The AP also talked to current owners of the land, nearly all of whom acquired it years after the land-takings occurred. Most said they knew little about the history of their land. When told about it, most expressed regret.
Alabama Gov. Don Siegelman called the Sweet Water case "disturbing" and asked the state attorney general to review the matter.
"What I have asked the attorney general to do," he said, "is look not only at the letter of the law but at what is fair and right."
The land-takings are part of a larger picture: a 91-year decline in black landownership in America.
In 1910, black Americans owned at least 15 million acres of farmland, nearly all of it in the South, according to the U.S. Agricultural Census. Today, blacks own only 1.1 million acres of farmland and are part owners of another 1.07 million acres.
The number of white farmers has declined, too, as economic trends have concentrated land in fewer hands. However, black ownership has declined 2-1/2 times faster than white ownership according to a 1982 federal report, the last comprehensive government study on the trend.
The decline in black landownership had a number of causes, including the migration of blacks from the rural South. However, the land-takings also contributed.
In the decades between Reconstruction and the civil-rights struggle, blacks were powerless to prevent them, said Stuart Tolnay, a University of Washington sociologist. In an era when black men were lynched for whistling at white women, few blacks dared to challenge whites. Those who did could rarely find lawyers to take their cases.
In recent years, a handful of black families sued to regain ancestral lands, but the cases were dismissed on grounds that statutes of limitations had expired. Some legal experts say redress for many land-takings may not be possible unless laws are changed.
The Espy family in Vero Beach, Fla., lost its heritage in 1942, when the U.S. government seized its land through eminent domain to build an airfield. Government frequently takes land this way under rules that require fair compensation for the owners.
In Vero Beach, however, the Navy appraised the Espys' 147 acres, which included a 30-acre fruit grove and 40 house lots, at $8,000. The Espys sued, and an all-white jury awarded them $13,000. That amounted to one-sixth of the price per acre that the Navy paid white neighbors for similar land, records show.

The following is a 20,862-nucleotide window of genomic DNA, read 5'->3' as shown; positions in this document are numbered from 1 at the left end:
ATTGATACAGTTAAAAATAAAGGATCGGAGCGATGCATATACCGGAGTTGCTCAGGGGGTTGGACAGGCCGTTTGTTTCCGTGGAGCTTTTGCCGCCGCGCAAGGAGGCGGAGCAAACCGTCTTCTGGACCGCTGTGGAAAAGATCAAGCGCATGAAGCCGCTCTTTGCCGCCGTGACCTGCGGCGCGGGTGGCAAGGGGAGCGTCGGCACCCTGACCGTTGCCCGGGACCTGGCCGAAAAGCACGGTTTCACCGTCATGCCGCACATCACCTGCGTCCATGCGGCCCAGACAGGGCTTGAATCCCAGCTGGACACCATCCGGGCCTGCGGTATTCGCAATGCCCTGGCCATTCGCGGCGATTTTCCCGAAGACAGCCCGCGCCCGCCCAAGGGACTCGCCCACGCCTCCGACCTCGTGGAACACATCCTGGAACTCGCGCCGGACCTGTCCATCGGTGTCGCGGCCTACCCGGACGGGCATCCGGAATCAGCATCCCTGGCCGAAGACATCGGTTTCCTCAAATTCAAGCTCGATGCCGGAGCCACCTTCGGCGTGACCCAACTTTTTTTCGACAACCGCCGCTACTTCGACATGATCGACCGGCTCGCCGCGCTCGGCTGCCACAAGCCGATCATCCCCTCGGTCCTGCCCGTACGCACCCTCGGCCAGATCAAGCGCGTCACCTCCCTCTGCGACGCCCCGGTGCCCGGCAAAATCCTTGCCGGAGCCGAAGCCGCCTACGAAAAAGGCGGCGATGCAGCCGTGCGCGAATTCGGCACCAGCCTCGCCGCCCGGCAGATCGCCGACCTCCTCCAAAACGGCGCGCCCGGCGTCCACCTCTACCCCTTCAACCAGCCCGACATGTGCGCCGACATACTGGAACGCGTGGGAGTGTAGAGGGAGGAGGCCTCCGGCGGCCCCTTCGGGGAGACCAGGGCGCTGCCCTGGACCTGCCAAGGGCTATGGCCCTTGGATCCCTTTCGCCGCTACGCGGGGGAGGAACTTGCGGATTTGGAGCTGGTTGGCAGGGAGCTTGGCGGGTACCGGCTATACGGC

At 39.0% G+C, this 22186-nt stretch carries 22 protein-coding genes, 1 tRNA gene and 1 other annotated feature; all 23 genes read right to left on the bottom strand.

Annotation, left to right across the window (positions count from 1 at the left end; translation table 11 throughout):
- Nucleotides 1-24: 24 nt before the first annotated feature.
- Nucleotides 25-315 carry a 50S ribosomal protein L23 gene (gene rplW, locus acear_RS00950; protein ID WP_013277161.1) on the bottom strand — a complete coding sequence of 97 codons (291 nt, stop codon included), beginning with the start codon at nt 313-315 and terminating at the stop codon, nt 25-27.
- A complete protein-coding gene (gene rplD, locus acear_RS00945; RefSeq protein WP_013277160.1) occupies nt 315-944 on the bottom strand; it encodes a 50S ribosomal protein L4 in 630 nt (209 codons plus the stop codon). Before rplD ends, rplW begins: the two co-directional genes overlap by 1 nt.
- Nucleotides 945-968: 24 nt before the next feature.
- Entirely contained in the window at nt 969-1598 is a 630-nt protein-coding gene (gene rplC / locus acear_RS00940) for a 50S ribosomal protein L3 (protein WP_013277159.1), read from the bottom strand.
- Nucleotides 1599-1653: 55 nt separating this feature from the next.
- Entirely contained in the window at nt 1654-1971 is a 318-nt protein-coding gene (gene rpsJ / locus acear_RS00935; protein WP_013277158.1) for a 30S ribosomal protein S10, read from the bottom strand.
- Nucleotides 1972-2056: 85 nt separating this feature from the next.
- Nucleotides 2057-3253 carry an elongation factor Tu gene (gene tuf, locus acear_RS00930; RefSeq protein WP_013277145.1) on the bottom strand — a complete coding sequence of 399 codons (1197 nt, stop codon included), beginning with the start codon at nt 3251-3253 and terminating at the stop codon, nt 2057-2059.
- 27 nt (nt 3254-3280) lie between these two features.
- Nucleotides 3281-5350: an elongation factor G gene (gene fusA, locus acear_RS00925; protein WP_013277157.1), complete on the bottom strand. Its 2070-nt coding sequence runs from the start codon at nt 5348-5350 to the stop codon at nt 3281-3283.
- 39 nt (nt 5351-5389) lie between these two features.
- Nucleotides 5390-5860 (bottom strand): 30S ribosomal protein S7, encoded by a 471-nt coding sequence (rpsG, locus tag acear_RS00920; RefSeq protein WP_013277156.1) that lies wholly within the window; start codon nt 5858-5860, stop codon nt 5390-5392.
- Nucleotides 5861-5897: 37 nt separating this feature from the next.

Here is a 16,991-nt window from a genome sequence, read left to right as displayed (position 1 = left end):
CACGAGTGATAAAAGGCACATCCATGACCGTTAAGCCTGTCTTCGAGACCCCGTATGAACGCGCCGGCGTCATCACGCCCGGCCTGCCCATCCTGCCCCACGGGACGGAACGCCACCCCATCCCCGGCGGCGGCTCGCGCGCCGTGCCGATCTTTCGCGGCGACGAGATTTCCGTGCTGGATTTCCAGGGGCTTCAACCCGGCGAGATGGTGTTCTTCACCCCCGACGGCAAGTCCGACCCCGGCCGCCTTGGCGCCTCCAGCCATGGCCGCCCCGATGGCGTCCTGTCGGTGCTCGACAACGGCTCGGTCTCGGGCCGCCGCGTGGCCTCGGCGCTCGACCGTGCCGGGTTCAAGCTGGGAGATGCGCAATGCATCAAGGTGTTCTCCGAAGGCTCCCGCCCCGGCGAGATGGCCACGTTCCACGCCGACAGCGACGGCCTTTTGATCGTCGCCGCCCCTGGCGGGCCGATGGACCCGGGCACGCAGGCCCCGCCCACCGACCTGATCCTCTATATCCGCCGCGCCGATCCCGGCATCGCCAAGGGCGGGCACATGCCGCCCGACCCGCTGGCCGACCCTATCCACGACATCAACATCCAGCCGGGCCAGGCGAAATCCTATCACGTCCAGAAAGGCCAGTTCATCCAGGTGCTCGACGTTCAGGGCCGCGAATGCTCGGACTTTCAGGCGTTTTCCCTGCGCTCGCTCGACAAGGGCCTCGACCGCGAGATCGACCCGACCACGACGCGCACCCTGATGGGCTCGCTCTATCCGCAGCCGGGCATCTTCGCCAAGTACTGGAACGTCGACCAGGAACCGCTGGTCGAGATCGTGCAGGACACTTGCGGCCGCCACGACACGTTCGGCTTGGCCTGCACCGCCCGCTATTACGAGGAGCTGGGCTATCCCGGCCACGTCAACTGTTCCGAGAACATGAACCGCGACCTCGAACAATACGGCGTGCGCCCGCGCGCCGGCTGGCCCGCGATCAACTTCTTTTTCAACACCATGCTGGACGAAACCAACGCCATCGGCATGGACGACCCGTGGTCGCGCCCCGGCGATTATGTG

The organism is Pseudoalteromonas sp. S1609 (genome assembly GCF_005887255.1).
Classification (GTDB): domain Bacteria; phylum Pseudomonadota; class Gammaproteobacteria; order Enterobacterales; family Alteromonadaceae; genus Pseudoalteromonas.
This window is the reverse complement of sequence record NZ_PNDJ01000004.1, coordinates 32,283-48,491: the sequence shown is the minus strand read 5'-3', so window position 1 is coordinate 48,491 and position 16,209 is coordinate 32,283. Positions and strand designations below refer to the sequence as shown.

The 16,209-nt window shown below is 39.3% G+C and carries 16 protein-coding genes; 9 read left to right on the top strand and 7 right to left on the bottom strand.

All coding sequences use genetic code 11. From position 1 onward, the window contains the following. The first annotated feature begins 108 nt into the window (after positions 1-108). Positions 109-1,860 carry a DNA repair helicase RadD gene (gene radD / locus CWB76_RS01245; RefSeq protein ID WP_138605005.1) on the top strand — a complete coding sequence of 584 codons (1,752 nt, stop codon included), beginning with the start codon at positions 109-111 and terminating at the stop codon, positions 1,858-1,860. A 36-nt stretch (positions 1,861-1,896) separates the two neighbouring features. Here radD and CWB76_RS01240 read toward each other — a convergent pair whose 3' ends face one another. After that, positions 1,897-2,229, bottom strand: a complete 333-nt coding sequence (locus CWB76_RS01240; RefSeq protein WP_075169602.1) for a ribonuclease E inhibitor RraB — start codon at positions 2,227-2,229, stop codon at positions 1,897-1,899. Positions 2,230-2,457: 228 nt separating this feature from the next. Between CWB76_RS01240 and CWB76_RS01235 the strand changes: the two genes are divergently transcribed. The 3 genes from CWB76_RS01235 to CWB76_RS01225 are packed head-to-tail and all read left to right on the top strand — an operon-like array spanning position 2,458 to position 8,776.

After World War II, the Navy gave the airfield to the city of Vero Beach. Ignoring the Espys' plea to buy back their land, the city sold part of it, at $1,500 an acre, to the Los Angeles Dodgers in 1965 as a spring-training facility. The team sold its property to Indian River County for $10 million in August, according to the Dodgers.
The true extent of land-takings from black families will never be known because of gaps in public records. The AP found crumbling tax records, deed books with pages torn from them and records that had been crudely altered.
The AP also found that about a third of the county courthouses in Southern and border states have burned some more than once since the Civil War. Some of the fires were deliberately set.
On the night of Sept. 10, 1932, for example, 15 whites torched the courthouse in Paulding, Miss., where property records for the eastern half of Jasper County, then predominantly black, were stored.
Suddenly, it was unclear who owned a big piece of eastern Jasper County.
Even before the fire, landownership in Jasper County was contentious. The Ku Klux Klan had been attacking black-owned farms and chasing the owners away.
A few years after the fire, Masonite, a wood-products company, went to court to clear title to its land in the area. Masonite thought it owned 9,581 acres and said it had been unable to locate anyone with a rival claim.
In 1938, the court ruled the company had clear title to the land, which has since yielded millions of dollars in natural gas, timber and oil, according to state records.
From the few property records that survived the fire, the AP was able to document that at least 204.5 of those acres had been acquired by Masonite after black owners were driven off by the Klan. At least 850,000 barrels of oil have been pumped from this property, according to state records.
Today, the land is owned by International Paper, which acquired Masonite in 1988.
"This is probably part of a much larger, public debate about whether there should be restitution for people who have been harmed in the past," a company spokesman said. "We should be part of that discussion."
Even when Southern courthouses remained standing, fear of white authority long kept blacks away from record rooms. Today, however, interest in genealogy among black families is surging, and some are unearthing the documents behind those whispered stories.
Associated Press writers Woody Baird, Allen G. Breed, Shelia Hardwell Byrd, Alan Clendenning, Ron Harrist, David Lieb and Bill Poovey, and investigative researcher Randy Xerschaft contributed to this report.
Copyright 2001 Associated Press